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Docs asked not to tweet confidential info worth $8B tweet it anyway

Technically Incorrect: At the American Diabetes Conference, trust is tested. It fails.

Technically Incorrect offers a slightly twisted take on the tech that's taken over our lives.

A room full of people will tweet. It's just what they do.


May I tell you a secret?

My general experience is that if you ask someone to keep a secret, it's a fine way for that secret to emerge.

You might think me twisted. You'd be right.

I can't, though, understand why the American Diabetes Association would trust a whole conference hall full of people to not, well, tweet confidential information.

As Bloomberg reports, the ADA was enjoying a conference on Monday in New Orleans. The attendees, many of them doctors, were there to listen to data about a new diabetes drug called Victoza.

It's manufactured by Danish company Novo Nordisk.

Rumors suggested Victoza might be a remarkable breakthrough. But such was the timing of this conference that the presentation of the data was occurring an hour or so ahead of its official unveiling to the public and those venal entities known as the markets.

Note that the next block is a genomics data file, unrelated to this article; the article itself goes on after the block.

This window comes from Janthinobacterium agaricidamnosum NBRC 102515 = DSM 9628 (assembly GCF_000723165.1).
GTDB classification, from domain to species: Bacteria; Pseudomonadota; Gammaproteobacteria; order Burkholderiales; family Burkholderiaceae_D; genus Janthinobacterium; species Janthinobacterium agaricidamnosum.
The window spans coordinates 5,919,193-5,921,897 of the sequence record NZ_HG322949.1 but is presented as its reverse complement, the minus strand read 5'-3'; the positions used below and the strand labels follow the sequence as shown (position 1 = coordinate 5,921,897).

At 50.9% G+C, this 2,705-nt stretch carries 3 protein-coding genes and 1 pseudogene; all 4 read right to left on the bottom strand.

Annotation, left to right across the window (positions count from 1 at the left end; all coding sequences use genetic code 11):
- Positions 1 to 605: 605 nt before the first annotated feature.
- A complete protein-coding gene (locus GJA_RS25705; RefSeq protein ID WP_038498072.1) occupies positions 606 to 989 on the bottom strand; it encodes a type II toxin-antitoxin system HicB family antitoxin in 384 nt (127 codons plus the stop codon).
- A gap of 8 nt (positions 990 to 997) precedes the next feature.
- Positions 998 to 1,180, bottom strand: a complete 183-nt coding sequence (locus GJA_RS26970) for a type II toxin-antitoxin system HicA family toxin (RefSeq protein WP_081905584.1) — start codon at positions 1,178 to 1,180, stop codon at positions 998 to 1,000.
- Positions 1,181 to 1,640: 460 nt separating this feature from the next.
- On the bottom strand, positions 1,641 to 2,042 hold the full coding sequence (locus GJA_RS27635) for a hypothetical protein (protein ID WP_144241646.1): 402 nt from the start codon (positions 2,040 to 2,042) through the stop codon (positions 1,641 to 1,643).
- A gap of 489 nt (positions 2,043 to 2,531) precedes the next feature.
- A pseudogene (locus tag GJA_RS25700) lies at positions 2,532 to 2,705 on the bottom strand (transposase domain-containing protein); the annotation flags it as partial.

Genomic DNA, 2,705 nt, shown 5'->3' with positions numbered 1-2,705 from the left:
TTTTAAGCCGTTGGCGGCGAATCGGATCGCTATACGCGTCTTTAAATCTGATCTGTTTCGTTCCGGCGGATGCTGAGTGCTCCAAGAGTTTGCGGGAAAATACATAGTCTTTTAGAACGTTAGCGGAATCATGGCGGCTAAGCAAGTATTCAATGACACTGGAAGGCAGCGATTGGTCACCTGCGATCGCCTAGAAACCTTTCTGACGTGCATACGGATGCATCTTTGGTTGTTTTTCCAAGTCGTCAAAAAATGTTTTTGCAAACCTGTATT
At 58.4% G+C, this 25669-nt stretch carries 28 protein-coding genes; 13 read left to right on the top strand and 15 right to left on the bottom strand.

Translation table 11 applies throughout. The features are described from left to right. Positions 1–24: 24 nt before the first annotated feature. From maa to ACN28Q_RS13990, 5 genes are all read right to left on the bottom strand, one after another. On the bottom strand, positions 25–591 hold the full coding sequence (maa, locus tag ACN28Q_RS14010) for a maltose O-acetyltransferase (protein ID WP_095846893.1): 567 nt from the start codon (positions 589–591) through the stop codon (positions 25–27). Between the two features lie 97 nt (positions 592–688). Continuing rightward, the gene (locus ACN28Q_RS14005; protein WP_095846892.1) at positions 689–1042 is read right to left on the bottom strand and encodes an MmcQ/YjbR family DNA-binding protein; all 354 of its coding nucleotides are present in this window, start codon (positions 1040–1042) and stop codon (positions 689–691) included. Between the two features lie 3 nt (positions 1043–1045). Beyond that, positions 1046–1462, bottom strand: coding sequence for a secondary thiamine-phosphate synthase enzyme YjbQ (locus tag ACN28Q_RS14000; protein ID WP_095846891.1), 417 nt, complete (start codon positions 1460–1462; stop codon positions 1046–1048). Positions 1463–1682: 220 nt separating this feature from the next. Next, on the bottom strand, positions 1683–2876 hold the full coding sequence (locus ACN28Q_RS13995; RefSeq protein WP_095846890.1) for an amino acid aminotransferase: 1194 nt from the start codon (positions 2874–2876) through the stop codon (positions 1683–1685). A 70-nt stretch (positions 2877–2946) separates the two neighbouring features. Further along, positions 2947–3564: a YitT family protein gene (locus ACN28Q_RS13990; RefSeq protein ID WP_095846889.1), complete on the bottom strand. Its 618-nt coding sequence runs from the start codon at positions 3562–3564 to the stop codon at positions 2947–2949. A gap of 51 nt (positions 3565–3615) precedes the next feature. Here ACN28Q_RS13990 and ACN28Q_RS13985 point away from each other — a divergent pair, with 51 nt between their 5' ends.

The presenters therefore asked very nicely for the attendees not to tweet about the information.

You know what happened, don't you? You live a peculiar life too.

As the presenters revealed the data to the hall, the data was being tweeted. And retweeted. And retweeted.

The American Diabetes Association tweeted at the tweeters to please stop.

Bloomberg quotes one tweeter, @LoenborgMadsen, as declaring: "Wow -- that was fast. Just got slammed for posting embargoed data from the session. Better stop :-(." That tweet has now been deleted.

Neither Novo Nordisk nor the American Diabetes Association immediately responded to requests for comment.

Sadly, the fact that Victoza allegedly reduces heart attacks and strokes by 13 percent and helps survival rates rise was thought to be a disappointment. This meant that Novo Nordisk's share price dropped on Tuesday.

I worry, though, about the psychology of the whole thing.

Multiply asking one person to keep a secret by several hundred or more. What do you get? A colander with just a frame and one big hole.

If you really want to keep a secret, don't tell anyone. If you must tell someone, let it be someone you trust.

If you want to tell a whole conference hall, please don't do it after lunch in New Orleans. (Yes, this was an afternoon session.) Take away everyone's phones and laptops. Give them no Wi-Fi.

And remind them you know where they live.